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Lord Rodger of Earlsferry: I listened with great interest to the comments of the noble and learned Lord the Lord Advocate, in particular in relation to the various appointments after devolution, and the careful way in which he compared the present position in which the Lord Chancellor consults him as Lord Advocate and the way in which in future the Lord Chancellor will consult Scottish Ministers. This is perhaps a foretaste of debates to come. I am aware that Scottish Ministers under the Bill are defined as including the noble and learned Lord the Lord Advocate.

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Can the noble and learned Lord provide us with a sneak preview of whether or not, when he refers to Scottish Ministers, he is referring to himself as Lord Advocate who will therefore have knowledge of the Scottish legal profession, and therefore relevant knowledge for the purpose of making these appointments, or to a person who is not legally qualified and may not have the kind of specialised knowledge which the Lord Advocate can at present bring to bear on these appointments?

Lord Hardie: As usual, the noble and learned Lord asks a very pertinent question. Referring to the position after devolution, it will be for the Scottish executive and in particular the first minister to determine the distribution of functions other than those of the Law Officers and the Lord Advocate. At devolution all of the ministerial functions, including those of the Lord Advocate which do not relate to his independence as a prosecutor and as a Law Officer, will go into the melting pot with all of the other ministerial functions. Immediately after devolution and the appointment of first minister in discussion with his other Ministers, he will determine the distribution of those functions.

To answer the question shortly, although I cannot give the noble and learned Lord an assurance that these functions will revert to the Lord Advocate, I hope that, whoever he or she may be, the Lord Advocate will make an appropriate case to the first minister for the re-transfer of those functions, and perhaps functions other than ministerial functions, to the Lord Advocate. Therefore, if these come back to the Lord Advocate we will be in the same position. If not, I anticipate that whichever Minister has responsibility for advising the Lord Chancellor will involve the Lord Advocate in any consultation process. I take the point that has been made by the noble and learned Lord that a Minister who is not involved in the legal profession in Scotland may have difficulty in identifying appropriate candidates. But it would not be impossible for a Minister to make appropriate inquiries of professional bodies and of the Lord Advocate as to various candidates who might be considered for appointment. I anticipate that perhaps next week this matter will be addressed in greater detail.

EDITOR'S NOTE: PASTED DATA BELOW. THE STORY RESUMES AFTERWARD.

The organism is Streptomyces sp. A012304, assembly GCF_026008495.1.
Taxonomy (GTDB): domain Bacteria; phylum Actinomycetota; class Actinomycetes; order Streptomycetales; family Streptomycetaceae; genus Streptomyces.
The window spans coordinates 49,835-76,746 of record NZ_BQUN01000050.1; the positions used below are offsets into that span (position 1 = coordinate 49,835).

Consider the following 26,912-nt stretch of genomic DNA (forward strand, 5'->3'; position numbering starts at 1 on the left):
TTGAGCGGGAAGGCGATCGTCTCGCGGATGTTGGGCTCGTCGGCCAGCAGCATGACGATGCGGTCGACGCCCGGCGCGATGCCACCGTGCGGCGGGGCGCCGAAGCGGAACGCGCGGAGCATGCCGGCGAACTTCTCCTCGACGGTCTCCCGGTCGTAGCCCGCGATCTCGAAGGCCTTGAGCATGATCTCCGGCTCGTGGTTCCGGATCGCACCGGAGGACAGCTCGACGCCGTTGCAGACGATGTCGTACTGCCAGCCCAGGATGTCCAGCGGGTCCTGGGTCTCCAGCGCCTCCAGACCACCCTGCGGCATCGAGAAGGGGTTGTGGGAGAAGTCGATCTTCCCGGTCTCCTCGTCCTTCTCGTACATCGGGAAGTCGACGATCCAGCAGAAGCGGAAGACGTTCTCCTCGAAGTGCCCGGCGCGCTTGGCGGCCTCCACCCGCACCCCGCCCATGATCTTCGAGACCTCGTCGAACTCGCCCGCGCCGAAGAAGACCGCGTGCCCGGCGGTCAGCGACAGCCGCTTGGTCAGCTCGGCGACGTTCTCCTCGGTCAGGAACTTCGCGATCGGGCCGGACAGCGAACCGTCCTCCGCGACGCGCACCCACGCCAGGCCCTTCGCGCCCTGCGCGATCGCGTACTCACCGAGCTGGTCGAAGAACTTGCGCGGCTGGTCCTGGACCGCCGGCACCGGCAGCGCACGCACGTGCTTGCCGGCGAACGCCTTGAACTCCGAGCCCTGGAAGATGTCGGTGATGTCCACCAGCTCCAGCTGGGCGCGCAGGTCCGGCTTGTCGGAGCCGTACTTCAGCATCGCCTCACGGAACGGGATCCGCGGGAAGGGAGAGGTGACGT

Lord Selkirk of Douglas: I am grateful to the noble and learned Lord the Lord Advocate for his comprehensive reply, and in particular for going a long way to meet the purpose of this amendment by saying that the intention is to use Clause 59 by way of orders to ensure that Scottish Ministers have a say in both appointments and procedures. I am grateful to the noble and learned Lord for that concession and beg leave to withdraw the amendment.

Amendment, by leave, withdrawn.

Lord Sewel moved Amendment No. 186A:


Page 67, line 14, at beginning insert--
("Elections for membership of the House of Commons, the European Parliament and the Parliament, including").

The noble Lord said: Amendments Nos. 186A and 186B are technical and are simply intended to make clear that what is reserved by Section 3 (elections) of

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Head 2 of Schedule 5 are elections for membership of the House of Commons, the European Parliament and the Scottish Parliament, and that the reservations of Acts currently referred to in that section extend so far as those Acts apply to such elections. This represents no change of policy on our part and is consistent with the line that we have taken throughout on matters concerning elections. However, we believe that this redrafting makes the intention of the reservation clearer and I submit that it is therefore worth making. These amendments also give us the opportunity to make explicit in the Bill the status of elections to the Scottish parliament by confirming that they are reserved. The amendments do not change the position in relation to local government elections which, with the exception of the franchise, remain devolved. The wording, however, requires to be changed with the re-casting of this section. I hope that the Committee accepts that this is a useful and clarifying redrafting of the Bill, and I beg to move the amendment.